Creativity in children needs to be encouraged

Art and crafts has always been one of my very favorite things to do since I was a small child. Even before we had children, I would often imagine spending time coloring and finger painting with my future kids.

Little kids especially, need time to sit down and put their concentration into something creative. It can be great quiet time for them, and it encourages using their imagination, while helping to work on dexterity and hand eye coordination.

Along with sparking that little creativity center in their brains, it can really spark some communication with their parents as well. I love sitting down with our kids while they draw or paint pictures and then hearing the summary of everything going on in that picture.

Honestly, sometimes I really need the explanation to understand what looks like scribbles.

Sometimes there is a back story, and sometimes it’s just a doodle. But my personal favorites are the ones where our family is involved. Our middle son has a habit of drawing elaborate little books during church, where our Pastor often makes a cameo. The illustrations and storyline are incredibly entertaining, and some of them are going to be kept for years to come.

There are plenty of different outlets and resources for kids to express themselves. Whether it’s on plain white paper, a coloring book, colored construction paper, watercolor paper, or even canvas.

Our personal favorites to use are finger paints and sponges, but we also use good old-fashioned crayons, watercolors, tub paint, play-doh, markers and colored pencils. Cookie cutters and paint are another great one, and while we are bringing up cookie cutters, cutting out and decorating cookies is also one of our favorite past times.

One of the best ways I have found to keep our kids entertained while I am making dinner, is to have them sit down with a bunch of paper and supplies and see what they come up with.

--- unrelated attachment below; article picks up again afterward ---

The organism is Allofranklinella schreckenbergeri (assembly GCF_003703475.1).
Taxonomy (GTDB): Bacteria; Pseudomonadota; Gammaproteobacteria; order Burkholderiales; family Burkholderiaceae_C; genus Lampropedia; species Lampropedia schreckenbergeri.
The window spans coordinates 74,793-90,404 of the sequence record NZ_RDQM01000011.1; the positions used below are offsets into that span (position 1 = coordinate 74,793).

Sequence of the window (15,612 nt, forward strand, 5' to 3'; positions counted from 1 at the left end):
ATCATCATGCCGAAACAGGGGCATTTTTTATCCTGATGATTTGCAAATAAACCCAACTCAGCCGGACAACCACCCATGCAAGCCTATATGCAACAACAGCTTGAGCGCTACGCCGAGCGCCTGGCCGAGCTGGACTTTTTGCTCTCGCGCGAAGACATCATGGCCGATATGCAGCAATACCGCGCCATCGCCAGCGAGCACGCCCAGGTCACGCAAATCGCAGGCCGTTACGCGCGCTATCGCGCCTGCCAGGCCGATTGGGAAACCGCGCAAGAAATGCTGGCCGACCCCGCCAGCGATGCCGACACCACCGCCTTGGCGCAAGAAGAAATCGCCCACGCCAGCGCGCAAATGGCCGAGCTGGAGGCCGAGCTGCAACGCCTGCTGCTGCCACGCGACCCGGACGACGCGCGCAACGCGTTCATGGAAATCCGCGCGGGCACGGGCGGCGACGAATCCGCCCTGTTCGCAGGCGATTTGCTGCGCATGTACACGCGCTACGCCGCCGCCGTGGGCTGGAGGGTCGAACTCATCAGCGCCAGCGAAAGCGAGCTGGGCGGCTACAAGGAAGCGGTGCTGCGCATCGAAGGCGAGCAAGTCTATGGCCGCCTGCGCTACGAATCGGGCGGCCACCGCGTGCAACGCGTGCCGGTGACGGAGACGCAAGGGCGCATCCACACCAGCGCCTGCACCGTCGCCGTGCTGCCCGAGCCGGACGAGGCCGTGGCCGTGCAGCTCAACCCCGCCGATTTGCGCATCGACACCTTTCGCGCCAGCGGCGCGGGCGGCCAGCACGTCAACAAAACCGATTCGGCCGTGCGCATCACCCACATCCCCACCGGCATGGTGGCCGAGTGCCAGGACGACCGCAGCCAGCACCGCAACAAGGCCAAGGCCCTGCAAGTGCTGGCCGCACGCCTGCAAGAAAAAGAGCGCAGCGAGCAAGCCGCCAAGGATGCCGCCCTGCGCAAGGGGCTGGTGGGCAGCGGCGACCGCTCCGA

They chat happily, in between the quiet, tongue-out, concentration times. You know they are into it if they make that classic concentrating face.

This will keep them content and entertained while being near you while allowing you to get some work done.

Although I personally love creating and making a mess with little ones, I realize that not everyone does. If you want to start some creative time with someone little in your life, here are some tips to get you started.

Tips for creative play

1. Start small. If your baby is young and this is the first craft time you’re having, don’t expect them to love it, and don’t expect it to last long.

Our kids did not enjoy the feeling of wet squishy paint at all when they were babies. But after a couple times experimenting with it, and seeing that it all came off in the bath, they both love it.

If you see them getting frustrated, don’t make them keep playing. 10 minutes might be all they need, while older kids can be perfectly happy for an hour.

One thing they did love when they were little is those little fuzzy pom-poms. Sort them by color, glue them together, or create little creatures out of them.

2. Tub time. If you aren’t quite ready for the clean up that’s often involved, start off where you’re going to end up.

Specially made bath paints and crayons are easy to find, and some of them smell downright wonderful. Just be careful about the appetizing smell, babies and toddlers will want to eat them up!

If you can’t find bath paint or don’t wish to buy any, watercolors are also great for tub play, and clean up easily.

Just make sure that with any of these ideas, you wash them off your tub immediately so they don’t stain.

3. Prepare for messes. They are bound to happen. If you give your child paint, expect it to somehow, someway, end up on you too. It’s inevitable.

Buy washable everything. Crayola makes great washable paint that washes out just like it advertises. We had a slight mishap the other day and I was able to wipe the paint right off my son’s clothing with a cold wet washcloth without having to pretreat it or anything. Kudos to you, Crayola!

Make sure that you and your child are wearing something that you won’t cry about losing, just in case, and probably not white. And if possible, cover up with a smock or apron.

As always, thanks for reading! And happy crafting from HBK!

Katy Wise is a Fredonia resident.


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